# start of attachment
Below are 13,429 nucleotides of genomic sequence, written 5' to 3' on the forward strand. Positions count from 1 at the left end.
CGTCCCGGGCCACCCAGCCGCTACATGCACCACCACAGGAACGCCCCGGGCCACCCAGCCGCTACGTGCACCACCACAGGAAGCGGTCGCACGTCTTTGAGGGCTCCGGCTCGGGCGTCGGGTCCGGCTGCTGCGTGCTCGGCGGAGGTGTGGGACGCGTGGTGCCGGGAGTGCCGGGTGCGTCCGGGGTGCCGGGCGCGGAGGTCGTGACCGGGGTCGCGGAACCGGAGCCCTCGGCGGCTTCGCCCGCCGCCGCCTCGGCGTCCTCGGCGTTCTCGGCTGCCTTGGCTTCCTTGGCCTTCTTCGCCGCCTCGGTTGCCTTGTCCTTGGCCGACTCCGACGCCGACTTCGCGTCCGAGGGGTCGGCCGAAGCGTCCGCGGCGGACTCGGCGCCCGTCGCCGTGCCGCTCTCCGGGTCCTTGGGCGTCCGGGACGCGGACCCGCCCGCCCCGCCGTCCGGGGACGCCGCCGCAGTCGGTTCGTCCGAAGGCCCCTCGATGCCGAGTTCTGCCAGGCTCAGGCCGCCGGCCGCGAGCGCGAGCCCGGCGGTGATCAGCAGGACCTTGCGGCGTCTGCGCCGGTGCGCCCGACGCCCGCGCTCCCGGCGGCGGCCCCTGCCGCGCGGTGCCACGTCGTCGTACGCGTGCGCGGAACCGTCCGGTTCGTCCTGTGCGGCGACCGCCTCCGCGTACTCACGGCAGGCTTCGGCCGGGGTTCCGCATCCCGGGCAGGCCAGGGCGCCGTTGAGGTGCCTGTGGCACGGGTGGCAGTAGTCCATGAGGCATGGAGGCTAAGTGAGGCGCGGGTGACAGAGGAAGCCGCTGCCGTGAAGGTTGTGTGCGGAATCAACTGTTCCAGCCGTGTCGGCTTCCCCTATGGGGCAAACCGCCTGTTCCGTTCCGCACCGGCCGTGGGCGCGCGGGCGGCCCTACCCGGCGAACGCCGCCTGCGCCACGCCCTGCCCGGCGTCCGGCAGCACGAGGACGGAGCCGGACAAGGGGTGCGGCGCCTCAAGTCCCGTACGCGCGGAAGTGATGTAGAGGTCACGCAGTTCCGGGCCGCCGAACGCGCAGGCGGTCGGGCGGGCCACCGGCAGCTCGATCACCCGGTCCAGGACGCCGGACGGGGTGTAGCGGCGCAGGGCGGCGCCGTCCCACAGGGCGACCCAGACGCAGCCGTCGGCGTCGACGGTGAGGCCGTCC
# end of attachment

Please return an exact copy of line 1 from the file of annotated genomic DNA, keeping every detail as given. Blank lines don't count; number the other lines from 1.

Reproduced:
Below are 13,429 nucleotides of genomic sequence, written 5' to 3' on the forward strand. Positions count from 1 at the left end.